Screening programmes targeted at the healthy, along with their benefits, can also cause harms, including overdiagnosis. While estimates of the magnitude of screening-related overdiagnosis vary, an expert meeting convened by the United States National Cancer Institute observed, ‘overdiagnosis is common’ and occurs ‘frequently more with cancer screening’ (Esserman, 2013, p. 797). For example, after assessing all available evidence, an independent panel in 2012 estimated that 19% of breast cancers detected during mammography screening may be overdiagnosed: defined as detection of cancers that do not progress to be symptomatic and ‘would never have been found were it not for the screening test’ (Marmot et al., 2012, p. 1782). To aid SDM in this field, work is already underway to develop effective methods for communicating about overdiagnosis risk and mammography (Hersch et al., 2014; Waller et al., 2014). For example, Hersch and colleagues (2014) are currently conducting a randomized trial among women in Australia approaching the age of invitation to breast screening. In the trial, one group will receive information about overdetection of inconsequential cancers, in addition to standard information received by women in the control group. Similarly, Waller and colleagues (2014) found that brief written information about overdiagnosis and mammography, of the sort being sent to women in the UK, was not well understood and as a result may not facilitate informed choice.

In this chapter, the focus is on a less investigated pathway to overdiagnosis: the way disease definitions are expanding, often caused by small changes to diagnostic criteria made by specialist expert panels in clinical guidelines. Such tiny changes can have large implications, sometimes automatically medicalizing millions of people more than before.

How are guidelines causing expanded disease definitions?

Concerns about collateral damage from medicine’s expanding empire have deep historical roots, dating from old desires to avoid iatrogenic harm to Illich’s prophetic work on (p.131) over-medicalization (Illich, 1976). In 2012, I led a cross-sectional study of the influential expert guideline panels in the USA setting which had made recent changes to the definitions of 14 common costly conditions, including hypertension, dementia, ADHD, and asthma (Moynihan et al., 2013a). Of 16 publications from those expert panels, ten proposed changes deemed to lead to a potential expansion of the numbers of people labelled, one publication narrowed the definition, and for five it was unclear. The expansion fell into three categories: creating pre-diseases like pre-dementia, lowering diagnostic thresholds, as happened with high cholesterol and ADHD, and earlier or different diagnostic methods, as occurred with changes for rheumatoid arthritis and myocardial infarction. No guideline panel publication included a rigorous assessment of the risk of overdiagnosis, and references to potential harms of the proposals to change definitions were cursory.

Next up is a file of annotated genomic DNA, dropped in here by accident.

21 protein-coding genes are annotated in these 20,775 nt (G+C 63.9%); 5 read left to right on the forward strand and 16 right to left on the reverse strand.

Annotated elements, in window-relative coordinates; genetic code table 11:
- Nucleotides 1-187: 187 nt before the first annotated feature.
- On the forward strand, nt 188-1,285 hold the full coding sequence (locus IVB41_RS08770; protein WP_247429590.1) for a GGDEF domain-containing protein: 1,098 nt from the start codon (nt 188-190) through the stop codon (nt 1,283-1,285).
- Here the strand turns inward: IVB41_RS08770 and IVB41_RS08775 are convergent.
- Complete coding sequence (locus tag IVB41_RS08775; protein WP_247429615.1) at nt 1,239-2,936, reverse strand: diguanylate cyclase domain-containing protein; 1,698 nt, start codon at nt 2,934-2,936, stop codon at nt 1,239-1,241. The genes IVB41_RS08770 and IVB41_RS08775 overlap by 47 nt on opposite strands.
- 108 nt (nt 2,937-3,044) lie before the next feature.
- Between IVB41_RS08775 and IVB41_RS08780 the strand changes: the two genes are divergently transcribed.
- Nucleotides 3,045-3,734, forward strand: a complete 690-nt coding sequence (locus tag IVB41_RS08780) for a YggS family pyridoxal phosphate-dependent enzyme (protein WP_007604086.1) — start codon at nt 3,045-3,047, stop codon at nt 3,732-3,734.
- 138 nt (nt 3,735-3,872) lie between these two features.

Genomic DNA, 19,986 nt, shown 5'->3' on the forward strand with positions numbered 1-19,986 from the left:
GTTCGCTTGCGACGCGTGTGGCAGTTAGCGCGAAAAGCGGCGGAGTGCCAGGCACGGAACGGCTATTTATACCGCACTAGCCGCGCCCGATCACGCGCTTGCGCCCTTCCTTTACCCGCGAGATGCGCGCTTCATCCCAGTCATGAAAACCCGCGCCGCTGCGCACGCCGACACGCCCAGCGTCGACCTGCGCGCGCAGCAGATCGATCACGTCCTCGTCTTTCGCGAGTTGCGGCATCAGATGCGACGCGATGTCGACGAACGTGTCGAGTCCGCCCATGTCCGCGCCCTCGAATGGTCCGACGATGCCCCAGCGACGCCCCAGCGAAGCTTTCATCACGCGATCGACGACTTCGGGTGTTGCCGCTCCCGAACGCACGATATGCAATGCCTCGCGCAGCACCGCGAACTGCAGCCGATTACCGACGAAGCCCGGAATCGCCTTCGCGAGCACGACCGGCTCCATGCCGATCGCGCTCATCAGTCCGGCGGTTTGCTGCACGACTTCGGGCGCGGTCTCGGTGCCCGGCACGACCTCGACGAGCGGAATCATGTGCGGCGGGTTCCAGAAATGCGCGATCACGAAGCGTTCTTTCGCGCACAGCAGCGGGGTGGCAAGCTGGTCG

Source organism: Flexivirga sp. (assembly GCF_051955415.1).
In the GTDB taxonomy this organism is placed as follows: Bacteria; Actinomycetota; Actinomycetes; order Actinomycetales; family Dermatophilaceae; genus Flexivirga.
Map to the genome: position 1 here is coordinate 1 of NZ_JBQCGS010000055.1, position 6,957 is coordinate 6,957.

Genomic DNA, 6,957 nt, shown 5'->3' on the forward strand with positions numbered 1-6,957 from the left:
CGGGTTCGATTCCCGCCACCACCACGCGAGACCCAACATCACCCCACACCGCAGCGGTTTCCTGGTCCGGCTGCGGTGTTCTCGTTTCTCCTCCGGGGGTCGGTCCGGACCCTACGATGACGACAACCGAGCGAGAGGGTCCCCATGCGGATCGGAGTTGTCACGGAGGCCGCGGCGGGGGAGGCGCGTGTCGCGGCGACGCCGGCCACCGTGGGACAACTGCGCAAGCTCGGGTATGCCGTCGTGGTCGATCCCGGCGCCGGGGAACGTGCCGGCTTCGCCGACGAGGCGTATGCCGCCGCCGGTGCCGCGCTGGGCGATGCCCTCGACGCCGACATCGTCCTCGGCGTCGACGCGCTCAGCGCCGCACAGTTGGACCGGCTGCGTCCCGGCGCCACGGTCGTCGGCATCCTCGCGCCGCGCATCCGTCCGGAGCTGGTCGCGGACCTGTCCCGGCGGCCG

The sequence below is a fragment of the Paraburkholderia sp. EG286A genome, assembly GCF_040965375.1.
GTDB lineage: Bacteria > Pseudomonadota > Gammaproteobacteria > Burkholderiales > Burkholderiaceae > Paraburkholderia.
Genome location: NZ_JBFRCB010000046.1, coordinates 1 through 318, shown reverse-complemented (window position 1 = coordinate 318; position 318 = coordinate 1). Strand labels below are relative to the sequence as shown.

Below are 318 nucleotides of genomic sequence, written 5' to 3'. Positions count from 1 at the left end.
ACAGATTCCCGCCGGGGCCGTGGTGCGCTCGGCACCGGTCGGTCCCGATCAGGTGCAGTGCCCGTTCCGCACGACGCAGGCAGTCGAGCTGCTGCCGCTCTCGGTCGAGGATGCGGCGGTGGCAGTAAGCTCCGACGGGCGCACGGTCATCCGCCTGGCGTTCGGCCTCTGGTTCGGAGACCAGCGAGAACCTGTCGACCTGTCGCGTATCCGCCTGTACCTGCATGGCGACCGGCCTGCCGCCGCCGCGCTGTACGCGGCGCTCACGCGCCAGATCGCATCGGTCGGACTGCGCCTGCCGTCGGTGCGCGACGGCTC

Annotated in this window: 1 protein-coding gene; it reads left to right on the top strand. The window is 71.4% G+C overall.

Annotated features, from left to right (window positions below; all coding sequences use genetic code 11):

Among those guideline panels which disclosed conflicts of interest, 75% of members had extensive financial ties to a median of seven pharmaceutical companies, many of which sold products for the relevant conditions. For example, among the 11 members of a panel which created the large new diagnostic category called ‘pre-hypertension’, nine, including the chair, had financial ties (e.g. payments for speaking and/or consulting and/or research), to a median of 12 pharmaceutical companies, including those selling hypertension medications. Importantly our study made no finding of causation between financial ties and definition changes. In response to this evidence, and wider calls for reform of guideline panel constitution (Guyatt et al., 2010), representatives from an international group of organizations, including the Guidelines International Network, are planning new guidance for panels which review disease definitions. While the 2012 study of expert guideline panels did not analyse the merits of specific disease expansions, there are many examples, including the three below, where there is heated debate within the literature about where the line is being drawn between the healthy and the sick.

Conflict over new definition which triples prevalence of gestational diabetes

In 2010, the International Association of Diabetes and Pregnancy Study Groups (IADPSG) proposed new criteria and assessment approaches for gestational diabetes which would expand the proportion of all pregnant women diagnosed from around 6% to an estimated 18%. While adopted by successive nations, and based on the hope that it would help prevent harm to mother and child, the expanded definition is also the subject of sustained criticism from some diabetes researchers and clinicians. For example, Cundy and colleagues have argued in the BMJ (2014) that the new criteria mean ‘a large number of hitherto healthy pregnant women will become labelled as diseased’ and that the changes seem ‘a striking example of overdiagnosis’ (p. 3).